Cirrus To Issue SB On Brake Overheating, Fires

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Don't Ride The Brakes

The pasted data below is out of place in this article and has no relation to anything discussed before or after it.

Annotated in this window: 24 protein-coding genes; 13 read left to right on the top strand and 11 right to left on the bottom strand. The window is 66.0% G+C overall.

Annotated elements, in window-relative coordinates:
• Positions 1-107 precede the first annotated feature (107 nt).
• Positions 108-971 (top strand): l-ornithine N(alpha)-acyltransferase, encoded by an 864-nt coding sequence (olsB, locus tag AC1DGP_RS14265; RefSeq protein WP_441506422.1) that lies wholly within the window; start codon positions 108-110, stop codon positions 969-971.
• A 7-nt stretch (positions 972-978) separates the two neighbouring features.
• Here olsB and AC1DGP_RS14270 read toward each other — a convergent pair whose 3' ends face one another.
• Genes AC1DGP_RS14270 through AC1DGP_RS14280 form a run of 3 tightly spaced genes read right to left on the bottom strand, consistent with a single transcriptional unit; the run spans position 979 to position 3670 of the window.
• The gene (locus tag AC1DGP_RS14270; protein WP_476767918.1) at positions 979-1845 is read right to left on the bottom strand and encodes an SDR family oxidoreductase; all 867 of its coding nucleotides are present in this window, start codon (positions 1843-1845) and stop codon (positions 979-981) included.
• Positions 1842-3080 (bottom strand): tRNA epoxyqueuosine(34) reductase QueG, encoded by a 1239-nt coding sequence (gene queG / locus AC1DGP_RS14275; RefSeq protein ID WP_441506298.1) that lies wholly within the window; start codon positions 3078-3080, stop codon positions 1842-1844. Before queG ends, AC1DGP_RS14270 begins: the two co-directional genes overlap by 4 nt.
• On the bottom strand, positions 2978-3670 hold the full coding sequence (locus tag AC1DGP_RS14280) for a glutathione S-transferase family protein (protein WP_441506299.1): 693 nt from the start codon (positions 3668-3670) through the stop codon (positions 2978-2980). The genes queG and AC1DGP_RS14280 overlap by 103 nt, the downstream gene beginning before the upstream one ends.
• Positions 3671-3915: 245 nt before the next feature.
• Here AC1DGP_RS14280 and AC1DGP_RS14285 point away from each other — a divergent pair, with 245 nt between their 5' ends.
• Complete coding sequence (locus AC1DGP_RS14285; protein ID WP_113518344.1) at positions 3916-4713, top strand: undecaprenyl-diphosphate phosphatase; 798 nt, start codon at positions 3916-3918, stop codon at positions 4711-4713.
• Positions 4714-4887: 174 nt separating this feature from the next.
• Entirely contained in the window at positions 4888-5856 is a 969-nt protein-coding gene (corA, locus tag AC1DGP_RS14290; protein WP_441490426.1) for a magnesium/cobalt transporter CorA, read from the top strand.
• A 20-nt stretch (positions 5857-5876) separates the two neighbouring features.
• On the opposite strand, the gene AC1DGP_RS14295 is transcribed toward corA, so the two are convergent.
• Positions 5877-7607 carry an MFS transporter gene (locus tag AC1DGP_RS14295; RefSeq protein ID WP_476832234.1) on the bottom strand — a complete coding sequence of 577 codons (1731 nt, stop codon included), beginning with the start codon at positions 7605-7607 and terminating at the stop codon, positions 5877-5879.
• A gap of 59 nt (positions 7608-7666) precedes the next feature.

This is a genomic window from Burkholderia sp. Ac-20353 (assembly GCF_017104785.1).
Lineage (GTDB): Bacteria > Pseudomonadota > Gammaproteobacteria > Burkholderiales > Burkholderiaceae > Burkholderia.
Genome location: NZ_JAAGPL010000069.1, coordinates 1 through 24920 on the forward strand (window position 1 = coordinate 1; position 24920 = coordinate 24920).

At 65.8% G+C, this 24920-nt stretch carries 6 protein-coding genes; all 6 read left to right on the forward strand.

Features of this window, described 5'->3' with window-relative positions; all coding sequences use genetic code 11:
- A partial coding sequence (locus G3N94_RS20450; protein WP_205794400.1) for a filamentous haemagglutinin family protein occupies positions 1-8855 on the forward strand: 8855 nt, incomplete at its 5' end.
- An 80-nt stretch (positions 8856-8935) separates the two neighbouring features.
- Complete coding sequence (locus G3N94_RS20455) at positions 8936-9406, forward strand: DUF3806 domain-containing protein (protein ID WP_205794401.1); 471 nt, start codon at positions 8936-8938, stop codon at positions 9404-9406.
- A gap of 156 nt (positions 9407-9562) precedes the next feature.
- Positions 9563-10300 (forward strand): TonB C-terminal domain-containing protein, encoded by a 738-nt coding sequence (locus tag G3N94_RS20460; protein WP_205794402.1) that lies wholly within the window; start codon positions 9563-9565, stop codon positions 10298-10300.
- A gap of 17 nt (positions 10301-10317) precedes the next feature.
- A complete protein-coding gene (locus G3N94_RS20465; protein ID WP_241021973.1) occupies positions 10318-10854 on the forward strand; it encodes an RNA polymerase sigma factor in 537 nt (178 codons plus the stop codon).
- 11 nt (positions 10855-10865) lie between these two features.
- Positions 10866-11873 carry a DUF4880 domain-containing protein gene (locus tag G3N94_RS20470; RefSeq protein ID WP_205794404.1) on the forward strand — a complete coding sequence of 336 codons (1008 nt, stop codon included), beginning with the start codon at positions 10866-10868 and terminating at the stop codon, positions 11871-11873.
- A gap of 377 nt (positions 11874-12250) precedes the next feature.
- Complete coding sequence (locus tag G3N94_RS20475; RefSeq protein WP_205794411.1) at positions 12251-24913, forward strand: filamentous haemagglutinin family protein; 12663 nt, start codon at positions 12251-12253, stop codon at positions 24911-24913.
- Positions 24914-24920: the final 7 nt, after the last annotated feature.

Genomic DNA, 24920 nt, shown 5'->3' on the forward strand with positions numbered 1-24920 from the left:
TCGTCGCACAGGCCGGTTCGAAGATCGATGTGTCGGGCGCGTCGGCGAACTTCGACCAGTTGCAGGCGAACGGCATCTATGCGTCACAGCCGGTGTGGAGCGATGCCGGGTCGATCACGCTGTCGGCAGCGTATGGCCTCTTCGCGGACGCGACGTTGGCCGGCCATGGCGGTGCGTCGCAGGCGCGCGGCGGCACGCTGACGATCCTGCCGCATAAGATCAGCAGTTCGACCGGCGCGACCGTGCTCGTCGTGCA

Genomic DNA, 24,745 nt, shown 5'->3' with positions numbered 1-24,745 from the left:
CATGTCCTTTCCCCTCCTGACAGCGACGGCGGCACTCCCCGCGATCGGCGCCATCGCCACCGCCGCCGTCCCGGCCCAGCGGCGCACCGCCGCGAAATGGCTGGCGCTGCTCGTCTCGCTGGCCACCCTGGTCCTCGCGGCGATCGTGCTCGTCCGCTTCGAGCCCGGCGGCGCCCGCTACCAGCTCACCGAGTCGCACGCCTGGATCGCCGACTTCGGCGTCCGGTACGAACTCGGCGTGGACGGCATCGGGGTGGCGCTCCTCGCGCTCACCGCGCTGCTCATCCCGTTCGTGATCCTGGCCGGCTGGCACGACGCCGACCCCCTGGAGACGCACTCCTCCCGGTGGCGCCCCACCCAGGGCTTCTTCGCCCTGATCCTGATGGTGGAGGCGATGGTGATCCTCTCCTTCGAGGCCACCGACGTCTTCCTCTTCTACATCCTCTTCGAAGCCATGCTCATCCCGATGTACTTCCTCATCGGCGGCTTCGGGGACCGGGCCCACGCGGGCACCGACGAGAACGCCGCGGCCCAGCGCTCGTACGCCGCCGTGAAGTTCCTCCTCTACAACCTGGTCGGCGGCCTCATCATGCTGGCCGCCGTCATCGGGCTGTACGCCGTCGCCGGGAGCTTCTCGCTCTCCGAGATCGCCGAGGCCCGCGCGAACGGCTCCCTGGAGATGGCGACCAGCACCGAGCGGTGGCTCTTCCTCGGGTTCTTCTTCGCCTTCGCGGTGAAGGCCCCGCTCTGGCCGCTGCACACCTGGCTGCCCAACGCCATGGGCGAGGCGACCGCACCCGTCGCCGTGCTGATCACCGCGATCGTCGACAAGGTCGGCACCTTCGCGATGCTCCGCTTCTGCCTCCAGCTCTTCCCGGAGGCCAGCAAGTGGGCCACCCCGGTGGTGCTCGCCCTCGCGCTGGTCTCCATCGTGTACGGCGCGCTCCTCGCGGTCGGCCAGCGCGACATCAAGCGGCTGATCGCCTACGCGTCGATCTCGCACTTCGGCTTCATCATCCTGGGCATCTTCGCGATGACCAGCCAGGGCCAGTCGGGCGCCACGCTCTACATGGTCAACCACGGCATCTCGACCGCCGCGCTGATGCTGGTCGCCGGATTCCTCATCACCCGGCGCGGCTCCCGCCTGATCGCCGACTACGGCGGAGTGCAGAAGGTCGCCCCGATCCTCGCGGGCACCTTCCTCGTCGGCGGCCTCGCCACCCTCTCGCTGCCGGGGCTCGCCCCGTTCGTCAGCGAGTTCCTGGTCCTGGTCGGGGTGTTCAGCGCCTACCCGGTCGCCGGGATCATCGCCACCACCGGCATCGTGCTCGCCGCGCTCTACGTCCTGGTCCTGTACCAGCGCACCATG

Cirrus Design plans to issue a Service Bulletin on all its aircraft in response to a spate of brake fires (the most recent of which occurred Dec. 9) that have caused serious damage to at least five aircraft. The SB will call for the installation of color-changing temperature sensors on the brake components so that pilots can tell -- during the preflight -- if the brakes have been previously overheated. Cirrus spokesman Ian Bentley said overheating can cause failure of an O-ring. Failure of the O-ring allows flammable brake fluid to leak onto potentially hot parts. If they're hot enough, the brake fluid ignites and causes a stubborn fire that can really make a mess of a low-wing plastic airplane. The latest such incident occurred at David Wayne Hooks Memorial Airport in Houston and appears to be typical of the others. According to the NTSB preliminary report, the pilot had taxied almost a mile before stopping for his run-up and that's when the tower called him to tell him the right gear was on fire. He and his two passengers got out and tried to put the fire out with the on-board extinguisher, which apparently was not up to the task. A couple of mechanics from a nearby hangar managed to put the fire out with larger extinguishers but not before both the gear and wing were substantially damaged.